One of the first panels on which we appeared together at a Shots convention was to debate the advantages of writing crime fiction whilst not having ‘given up the day job’. At the time, I was working in the brewing industry and Janet, having had one successful career with the Department of Trade had now switched to an equally successful one in merchant banking. We spoke on how we fitted our crime writing around our day jobs which, we both admitted, gave us plenty of material for our fiction but we most impressed the audience by showing that we knew how to use mobile phones! (This was over twenty years ago and mobile phones were rare and exotic things, not to mention a lot heavier than they are today.)

As Janet’s writing career flourished with her Francesca Wilson and John McLeish mysteries garnering rave reviews and twice being short-listed for the Crime Writers’ Gold Dagger, every new title was marked by an elegant launch party which soon became the hottest ticket on the London crime-writing scene.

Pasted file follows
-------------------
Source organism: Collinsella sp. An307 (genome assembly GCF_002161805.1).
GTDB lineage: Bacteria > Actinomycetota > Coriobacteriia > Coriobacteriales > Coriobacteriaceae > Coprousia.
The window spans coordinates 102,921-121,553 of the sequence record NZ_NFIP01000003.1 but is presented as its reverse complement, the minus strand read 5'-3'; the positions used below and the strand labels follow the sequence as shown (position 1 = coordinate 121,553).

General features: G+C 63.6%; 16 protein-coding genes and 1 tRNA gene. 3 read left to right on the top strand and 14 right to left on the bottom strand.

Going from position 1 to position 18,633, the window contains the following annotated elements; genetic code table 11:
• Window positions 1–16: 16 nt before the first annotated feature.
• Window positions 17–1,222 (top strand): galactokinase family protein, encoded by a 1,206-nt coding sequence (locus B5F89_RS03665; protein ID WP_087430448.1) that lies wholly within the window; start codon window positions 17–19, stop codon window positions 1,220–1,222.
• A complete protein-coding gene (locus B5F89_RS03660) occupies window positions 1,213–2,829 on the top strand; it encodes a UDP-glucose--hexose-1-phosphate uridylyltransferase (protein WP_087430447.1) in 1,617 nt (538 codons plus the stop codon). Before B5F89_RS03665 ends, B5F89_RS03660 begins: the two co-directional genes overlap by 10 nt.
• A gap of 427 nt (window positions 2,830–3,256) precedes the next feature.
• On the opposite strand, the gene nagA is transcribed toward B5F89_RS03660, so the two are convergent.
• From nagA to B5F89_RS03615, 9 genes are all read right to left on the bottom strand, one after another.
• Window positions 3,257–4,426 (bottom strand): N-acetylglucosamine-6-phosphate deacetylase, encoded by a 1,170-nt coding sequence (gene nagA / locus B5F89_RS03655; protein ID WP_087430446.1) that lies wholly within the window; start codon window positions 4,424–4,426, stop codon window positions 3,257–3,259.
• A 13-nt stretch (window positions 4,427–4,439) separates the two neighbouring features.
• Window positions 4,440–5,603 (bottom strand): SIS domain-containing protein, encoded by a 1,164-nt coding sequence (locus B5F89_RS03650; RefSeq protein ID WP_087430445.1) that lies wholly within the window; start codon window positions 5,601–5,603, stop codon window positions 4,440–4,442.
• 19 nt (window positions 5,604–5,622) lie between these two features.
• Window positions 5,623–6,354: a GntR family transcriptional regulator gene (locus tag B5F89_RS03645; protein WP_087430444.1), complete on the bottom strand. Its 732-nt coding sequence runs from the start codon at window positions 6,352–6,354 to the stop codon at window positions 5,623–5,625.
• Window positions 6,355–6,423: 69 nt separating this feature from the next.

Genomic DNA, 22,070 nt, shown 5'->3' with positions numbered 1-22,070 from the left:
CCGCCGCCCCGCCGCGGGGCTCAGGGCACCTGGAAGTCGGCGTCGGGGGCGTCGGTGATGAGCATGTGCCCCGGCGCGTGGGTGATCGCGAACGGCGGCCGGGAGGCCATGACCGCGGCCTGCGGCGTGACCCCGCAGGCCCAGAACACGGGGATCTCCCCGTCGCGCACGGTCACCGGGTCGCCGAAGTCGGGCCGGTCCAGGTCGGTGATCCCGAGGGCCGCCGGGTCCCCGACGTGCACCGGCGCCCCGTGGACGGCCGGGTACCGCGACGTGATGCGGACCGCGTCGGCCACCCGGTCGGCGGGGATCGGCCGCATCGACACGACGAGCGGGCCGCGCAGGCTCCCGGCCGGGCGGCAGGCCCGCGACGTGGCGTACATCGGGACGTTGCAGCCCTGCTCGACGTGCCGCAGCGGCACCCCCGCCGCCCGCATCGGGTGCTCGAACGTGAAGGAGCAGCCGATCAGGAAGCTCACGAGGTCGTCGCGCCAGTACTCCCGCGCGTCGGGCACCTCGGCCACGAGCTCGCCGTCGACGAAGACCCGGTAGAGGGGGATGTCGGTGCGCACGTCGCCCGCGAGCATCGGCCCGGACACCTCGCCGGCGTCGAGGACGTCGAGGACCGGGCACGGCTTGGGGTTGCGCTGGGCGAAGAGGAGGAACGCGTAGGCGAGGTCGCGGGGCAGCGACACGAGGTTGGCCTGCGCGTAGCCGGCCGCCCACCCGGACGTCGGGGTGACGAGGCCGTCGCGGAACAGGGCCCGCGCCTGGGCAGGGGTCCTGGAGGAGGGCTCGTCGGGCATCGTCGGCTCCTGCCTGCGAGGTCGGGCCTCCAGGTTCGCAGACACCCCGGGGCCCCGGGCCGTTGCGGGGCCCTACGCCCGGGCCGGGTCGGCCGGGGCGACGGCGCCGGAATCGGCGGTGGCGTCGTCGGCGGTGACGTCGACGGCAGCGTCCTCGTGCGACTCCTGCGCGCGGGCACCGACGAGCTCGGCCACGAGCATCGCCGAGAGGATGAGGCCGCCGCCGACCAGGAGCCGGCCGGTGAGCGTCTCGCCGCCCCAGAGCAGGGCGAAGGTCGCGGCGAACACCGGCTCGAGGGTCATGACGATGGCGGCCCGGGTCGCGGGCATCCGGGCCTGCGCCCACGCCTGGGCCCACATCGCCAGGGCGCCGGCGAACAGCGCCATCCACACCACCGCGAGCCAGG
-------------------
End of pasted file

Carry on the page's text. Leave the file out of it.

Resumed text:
On one occasion, whilst serving as a Governor of the BBC (which she did 1994-98), she was given permission to launch her new novel in the Board Room at Broadcasting House and I was invited as the crime fiction reviewer of the Daily Telegraph. It was a splendid event and, as I said at the time, the nearest I was ever likely to get to the heart of the BBC!

Although we at one point shared the same literary agent and both worked in London, Janet and I lost touch with each other towards the end of the 1990s. We were to renew our friendship in 2004 following a surprise meeting in, of all places, the House of Commons.

I was attending a reception held in the Terrace rooms of the House of Commons, lobbying MPs as part of a delegation representing the Public Lending Right. Across a crowded room I spotted a late arrival, my old crime-writing chum Janet Neel. We immediately began to catch up on each other’s news. When I expressed surprise at Janet being present, as I had not seen her name on the list of authors attending, she cheerfully admitted that she had ‘just popped in after work next door to show her support’. It was the phrase after work next door which rather confused me as the only thing ‘next door’ to the House of Commons as far as I knew, was the House of Lords…